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Olympic gold is taxable (likewise silver and bronze)

Olympic athletes often give up a lot to pursue their sport. They may delay college, marriage, children or "real" jobs. They train and practice long and hard with the hope of getting a gold, silver or bronze medal. However, when they win that medal, they come home to a tax bill. That hardly seems fair does it?

According to multiple reports, there is a Congressional tax bill afoot, and a California counterpart, that would make the cash award which comes with winning an Olympic medal exempt from taxes. Currently, the medal awards are $25,000 for gold, $15,000 for silver and $10,000 for bronze which should be reported under "other income."

Some of our legislators seem to feel that given all the sacrifices made by Olympic athletes, that the least we can do for them is give them a tax break. The Congressional bill is sponsored by Republican Senator Marco Rubio (S. 3471) and is called the Olympic Tax Elimination Act. President Obama said he would sign it if it passes. In California, AB 1786 has bi-partisan support in the Assembly and may also pass.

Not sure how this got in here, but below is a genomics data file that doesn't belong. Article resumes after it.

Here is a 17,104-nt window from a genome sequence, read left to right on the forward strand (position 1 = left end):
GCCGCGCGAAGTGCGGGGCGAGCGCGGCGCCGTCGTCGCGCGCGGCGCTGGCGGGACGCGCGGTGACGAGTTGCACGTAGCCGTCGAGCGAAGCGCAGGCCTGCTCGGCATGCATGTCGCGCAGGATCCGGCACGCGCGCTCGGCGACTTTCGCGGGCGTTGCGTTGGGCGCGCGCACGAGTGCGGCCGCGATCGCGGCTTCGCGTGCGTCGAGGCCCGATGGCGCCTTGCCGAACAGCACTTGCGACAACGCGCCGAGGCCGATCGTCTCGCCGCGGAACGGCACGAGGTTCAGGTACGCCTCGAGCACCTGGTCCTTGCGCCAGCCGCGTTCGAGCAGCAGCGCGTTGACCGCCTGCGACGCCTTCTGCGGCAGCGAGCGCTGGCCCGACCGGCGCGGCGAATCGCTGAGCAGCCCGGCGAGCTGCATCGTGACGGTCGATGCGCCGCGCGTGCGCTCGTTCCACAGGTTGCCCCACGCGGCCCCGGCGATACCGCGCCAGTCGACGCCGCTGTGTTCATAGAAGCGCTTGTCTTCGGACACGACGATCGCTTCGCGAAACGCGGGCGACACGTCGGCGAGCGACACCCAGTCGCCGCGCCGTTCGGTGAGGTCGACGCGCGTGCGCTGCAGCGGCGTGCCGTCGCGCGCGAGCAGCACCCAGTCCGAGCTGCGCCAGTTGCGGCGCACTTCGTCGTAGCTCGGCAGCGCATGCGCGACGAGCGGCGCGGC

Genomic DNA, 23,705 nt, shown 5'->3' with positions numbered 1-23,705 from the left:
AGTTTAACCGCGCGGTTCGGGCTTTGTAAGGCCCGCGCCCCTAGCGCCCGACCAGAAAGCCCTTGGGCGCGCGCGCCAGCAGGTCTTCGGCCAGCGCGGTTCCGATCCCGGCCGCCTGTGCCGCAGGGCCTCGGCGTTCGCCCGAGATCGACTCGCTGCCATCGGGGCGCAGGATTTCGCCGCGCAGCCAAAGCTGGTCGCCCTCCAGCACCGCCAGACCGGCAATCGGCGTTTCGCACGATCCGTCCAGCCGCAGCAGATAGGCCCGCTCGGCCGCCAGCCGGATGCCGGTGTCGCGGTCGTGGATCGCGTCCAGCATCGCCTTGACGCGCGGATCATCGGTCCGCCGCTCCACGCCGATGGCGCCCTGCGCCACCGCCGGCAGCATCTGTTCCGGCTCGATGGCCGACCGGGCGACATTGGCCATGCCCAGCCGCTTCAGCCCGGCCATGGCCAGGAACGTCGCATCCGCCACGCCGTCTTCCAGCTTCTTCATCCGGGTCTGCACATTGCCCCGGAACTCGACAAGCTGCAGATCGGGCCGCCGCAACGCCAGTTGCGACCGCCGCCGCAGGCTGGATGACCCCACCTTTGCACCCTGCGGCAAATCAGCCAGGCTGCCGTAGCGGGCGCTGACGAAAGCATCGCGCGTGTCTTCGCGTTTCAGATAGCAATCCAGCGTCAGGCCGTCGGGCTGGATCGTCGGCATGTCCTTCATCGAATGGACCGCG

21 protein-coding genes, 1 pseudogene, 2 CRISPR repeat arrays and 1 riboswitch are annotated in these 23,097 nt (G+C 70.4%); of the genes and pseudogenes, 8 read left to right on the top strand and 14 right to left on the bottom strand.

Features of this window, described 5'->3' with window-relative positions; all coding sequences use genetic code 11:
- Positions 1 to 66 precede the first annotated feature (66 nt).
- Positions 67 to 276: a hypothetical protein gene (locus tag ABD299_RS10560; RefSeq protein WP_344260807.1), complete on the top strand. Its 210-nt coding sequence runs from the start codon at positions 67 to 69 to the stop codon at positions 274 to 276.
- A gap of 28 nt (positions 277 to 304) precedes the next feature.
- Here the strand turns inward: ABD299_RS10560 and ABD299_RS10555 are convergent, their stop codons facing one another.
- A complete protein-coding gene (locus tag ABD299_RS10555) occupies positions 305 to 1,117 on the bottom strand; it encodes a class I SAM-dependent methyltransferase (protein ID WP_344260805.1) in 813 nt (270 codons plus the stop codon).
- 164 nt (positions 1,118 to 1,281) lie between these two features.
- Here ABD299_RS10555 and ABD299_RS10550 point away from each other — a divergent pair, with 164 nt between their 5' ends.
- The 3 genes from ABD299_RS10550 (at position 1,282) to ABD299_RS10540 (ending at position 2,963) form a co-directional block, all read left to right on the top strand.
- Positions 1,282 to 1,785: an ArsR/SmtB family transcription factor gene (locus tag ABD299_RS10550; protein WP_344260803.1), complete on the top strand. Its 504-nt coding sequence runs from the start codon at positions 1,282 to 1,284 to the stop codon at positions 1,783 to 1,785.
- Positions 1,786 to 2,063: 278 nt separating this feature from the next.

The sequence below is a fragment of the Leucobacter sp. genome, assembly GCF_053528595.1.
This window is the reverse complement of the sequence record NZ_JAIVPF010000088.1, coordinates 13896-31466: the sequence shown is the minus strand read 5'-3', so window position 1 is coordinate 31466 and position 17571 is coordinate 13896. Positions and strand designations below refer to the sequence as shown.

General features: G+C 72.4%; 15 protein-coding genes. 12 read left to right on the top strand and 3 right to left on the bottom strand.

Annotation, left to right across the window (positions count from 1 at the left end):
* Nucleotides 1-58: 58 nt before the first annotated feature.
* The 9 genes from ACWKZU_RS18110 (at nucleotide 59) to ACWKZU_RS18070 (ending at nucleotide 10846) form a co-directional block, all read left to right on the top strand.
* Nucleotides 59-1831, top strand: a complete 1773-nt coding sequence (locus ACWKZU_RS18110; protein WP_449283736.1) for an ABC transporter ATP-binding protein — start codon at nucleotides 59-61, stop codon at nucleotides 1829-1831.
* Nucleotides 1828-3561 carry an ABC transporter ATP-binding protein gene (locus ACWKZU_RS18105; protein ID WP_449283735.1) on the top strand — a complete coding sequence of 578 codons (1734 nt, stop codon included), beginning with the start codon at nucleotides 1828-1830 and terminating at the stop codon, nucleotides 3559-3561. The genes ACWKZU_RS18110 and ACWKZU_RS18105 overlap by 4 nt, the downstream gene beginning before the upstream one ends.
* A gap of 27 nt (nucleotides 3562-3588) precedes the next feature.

The counter-argument for passage of this legislation is that it will send us down the slippery slope of every award winner wanting their cash awards tax free. What about the $1 million or more for a Nobel peace prize, or the celebrity swag that is given out to Oscar nominees?

It seems that the Olympic medals are different, especially as we bask in the glow of so many well-deserved awards. When in doubt, check with your legal tax professional to see what is allowed.

Source: Forbes, "Even Broke California Joins Tax-Free Olympics Movement," Robert W. Wood, Aug. 11, 2012

At our San Francisco Bay law office, we represent clients with IRS issues including tax litigation and audits.

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